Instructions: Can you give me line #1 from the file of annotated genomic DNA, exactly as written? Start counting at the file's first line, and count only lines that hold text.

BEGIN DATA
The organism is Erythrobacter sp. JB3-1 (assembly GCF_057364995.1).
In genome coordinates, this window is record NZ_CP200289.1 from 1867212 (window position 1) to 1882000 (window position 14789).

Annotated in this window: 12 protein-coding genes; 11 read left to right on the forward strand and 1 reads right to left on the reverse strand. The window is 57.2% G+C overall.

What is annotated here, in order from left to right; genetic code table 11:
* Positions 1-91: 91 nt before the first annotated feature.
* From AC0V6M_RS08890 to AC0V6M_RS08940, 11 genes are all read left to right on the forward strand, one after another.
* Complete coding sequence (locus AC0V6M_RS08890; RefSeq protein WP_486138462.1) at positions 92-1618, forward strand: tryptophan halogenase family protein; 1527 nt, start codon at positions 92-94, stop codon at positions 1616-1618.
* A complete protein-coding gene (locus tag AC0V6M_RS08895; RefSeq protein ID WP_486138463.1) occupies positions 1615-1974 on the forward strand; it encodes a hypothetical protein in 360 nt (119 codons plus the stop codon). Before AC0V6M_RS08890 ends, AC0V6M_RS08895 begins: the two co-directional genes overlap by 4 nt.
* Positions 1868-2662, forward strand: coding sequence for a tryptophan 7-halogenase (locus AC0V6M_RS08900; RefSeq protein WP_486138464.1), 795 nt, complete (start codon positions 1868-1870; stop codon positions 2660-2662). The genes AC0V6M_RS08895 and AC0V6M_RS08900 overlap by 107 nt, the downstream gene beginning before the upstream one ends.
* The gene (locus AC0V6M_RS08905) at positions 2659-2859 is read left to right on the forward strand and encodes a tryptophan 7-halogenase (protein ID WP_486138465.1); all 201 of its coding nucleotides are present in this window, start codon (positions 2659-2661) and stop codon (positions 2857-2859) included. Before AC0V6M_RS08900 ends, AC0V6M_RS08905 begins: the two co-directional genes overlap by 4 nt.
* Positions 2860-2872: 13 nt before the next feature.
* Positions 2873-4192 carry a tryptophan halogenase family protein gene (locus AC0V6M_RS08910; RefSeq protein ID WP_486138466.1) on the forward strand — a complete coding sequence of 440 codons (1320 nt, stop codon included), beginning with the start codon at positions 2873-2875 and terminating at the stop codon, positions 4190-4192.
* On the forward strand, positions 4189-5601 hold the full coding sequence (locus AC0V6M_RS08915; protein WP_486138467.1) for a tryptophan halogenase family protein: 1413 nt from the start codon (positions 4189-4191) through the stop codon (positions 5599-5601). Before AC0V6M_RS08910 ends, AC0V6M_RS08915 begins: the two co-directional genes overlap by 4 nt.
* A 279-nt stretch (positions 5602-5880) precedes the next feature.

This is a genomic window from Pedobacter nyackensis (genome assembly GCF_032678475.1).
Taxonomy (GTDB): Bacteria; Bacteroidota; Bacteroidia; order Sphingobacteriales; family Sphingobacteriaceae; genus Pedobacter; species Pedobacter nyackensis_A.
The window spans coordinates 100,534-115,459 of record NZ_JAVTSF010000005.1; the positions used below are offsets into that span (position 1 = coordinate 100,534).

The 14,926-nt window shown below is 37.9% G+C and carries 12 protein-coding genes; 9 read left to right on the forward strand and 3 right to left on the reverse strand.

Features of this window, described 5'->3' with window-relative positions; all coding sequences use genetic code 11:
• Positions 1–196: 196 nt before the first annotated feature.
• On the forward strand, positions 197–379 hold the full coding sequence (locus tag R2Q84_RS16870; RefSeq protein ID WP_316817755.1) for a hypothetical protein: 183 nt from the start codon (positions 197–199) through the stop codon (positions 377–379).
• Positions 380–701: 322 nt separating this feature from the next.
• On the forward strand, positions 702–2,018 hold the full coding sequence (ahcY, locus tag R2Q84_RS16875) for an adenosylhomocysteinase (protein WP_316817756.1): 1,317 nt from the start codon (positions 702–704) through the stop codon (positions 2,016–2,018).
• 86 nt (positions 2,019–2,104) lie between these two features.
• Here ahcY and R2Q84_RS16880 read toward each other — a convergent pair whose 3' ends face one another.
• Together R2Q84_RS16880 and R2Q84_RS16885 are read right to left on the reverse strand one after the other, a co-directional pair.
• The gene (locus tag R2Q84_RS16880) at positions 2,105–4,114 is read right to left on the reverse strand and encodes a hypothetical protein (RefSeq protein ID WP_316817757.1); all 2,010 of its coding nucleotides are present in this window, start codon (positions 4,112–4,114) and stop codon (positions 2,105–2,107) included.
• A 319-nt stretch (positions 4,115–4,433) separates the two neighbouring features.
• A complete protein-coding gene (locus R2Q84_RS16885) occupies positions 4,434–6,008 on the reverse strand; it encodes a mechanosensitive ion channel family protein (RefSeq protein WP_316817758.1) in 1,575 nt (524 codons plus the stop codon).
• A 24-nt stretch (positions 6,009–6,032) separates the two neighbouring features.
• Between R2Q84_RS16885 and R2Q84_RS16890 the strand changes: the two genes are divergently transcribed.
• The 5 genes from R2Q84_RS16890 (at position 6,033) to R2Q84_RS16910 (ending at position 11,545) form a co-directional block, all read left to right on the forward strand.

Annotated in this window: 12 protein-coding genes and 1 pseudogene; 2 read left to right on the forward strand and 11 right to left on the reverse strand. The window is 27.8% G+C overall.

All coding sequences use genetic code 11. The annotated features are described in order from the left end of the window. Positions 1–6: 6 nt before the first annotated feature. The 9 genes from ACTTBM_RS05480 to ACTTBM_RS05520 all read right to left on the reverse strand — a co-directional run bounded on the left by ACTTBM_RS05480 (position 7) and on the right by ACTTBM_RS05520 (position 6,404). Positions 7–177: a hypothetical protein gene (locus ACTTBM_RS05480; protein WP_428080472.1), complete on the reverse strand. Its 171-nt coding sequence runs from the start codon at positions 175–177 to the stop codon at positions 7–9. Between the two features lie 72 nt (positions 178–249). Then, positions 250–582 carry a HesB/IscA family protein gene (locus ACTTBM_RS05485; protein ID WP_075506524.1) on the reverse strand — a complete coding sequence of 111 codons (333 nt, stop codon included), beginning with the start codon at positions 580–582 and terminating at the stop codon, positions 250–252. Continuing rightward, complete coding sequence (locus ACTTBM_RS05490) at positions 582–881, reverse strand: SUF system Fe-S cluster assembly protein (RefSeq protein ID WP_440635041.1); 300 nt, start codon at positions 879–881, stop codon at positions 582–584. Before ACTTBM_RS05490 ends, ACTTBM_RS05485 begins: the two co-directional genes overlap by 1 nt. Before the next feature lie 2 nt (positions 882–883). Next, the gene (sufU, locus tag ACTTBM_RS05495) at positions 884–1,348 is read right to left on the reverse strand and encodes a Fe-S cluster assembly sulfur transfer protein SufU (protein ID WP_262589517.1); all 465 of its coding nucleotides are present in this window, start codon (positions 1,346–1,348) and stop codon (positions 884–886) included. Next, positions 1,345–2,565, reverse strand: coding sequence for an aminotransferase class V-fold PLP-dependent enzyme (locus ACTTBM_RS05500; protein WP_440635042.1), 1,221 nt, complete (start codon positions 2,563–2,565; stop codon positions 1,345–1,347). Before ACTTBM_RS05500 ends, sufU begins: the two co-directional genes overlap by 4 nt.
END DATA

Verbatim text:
The organism is Erythrobacter sp. JB3-1 (assembly GCF_057364995.1).